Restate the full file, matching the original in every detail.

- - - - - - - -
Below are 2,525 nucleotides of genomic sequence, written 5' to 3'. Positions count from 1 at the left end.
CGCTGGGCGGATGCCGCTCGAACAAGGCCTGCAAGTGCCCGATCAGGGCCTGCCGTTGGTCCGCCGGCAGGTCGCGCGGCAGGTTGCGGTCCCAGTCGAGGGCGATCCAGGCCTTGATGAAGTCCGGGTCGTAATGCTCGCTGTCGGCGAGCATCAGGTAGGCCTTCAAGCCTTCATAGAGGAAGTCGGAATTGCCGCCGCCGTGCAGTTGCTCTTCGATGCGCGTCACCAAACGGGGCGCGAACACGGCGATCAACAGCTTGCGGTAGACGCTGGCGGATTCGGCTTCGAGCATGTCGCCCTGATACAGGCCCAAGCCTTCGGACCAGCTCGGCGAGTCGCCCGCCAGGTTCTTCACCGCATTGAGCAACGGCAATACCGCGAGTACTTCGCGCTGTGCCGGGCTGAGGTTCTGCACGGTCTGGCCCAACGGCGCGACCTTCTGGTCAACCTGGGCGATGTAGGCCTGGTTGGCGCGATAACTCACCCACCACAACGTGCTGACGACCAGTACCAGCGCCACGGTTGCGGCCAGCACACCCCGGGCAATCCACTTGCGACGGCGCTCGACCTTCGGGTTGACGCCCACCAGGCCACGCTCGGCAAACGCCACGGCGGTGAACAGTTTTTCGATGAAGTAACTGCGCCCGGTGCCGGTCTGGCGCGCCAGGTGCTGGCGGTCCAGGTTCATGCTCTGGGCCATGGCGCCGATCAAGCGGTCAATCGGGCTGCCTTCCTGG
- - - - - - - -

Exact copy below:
Below are 2,525 nucleotides of genomic sequence, written 5' to 3'. Positions count from 1 at the left end.
CGCTGGGCGGATGCCGCTCGAACAAGGCCTGCAAGTGCCCGATCAGGGCCTGCCGTTGGTCCGCCGGCAGGTCGCGCGGCAGGTTGCGGTCCCAGTCGAGGGCGATCCAGGCCTTGATGAAGTCCGGGTCGTAATGCTCGCTGTCGGCGAGCATCAGGTAGGCCTTCAAGCCTTCATAGAGGAAGTCGGAATTGCCGCCGCCGTGCAGTTGCTCTTCGATGCGCGTCACCAAACGGGGCGCGAACACGGCGATCAACAGCTTGCGGTAGACGCTGGCGGATTCGGCTTCGAGCATGTCGCCCTGATACAGGCCCAAGCCTTCGGACCAGCTCGGCGAGTCGCCCGCCAGGTTCTTCACCGCATTGAGCAACGGCAATACCGCGAGTACTTCGCGCTGTGCCGGGCTGAGGTTCTGCACGGTCTGGCCCAACGGCGCGACCTTCTGGTCAACCTGGGCGATGTAGGCCTGGTTGGCGCGATAACTCACCCACCACAACGTGCTGACGACCAGTACCAGCGCCACGGTTGCGGCCAGCACACCCCGGGCAATCCACTTGCGACGGCGCTCGACCTTCGGGTTGACGCCCACCAGGCCACGCTCGGCAAACGCCACGGCGGTGAACAGTTTTTCGATGAAGTAACTGCGCCCGGTGCCGGTCTGGCGCGCCAGGTGCTGGCGGTCCAGGTTCATGCTCTGGGCCATGGCGCCGATCAAGCGGTCAATCGGGCTGCCTTCCTGG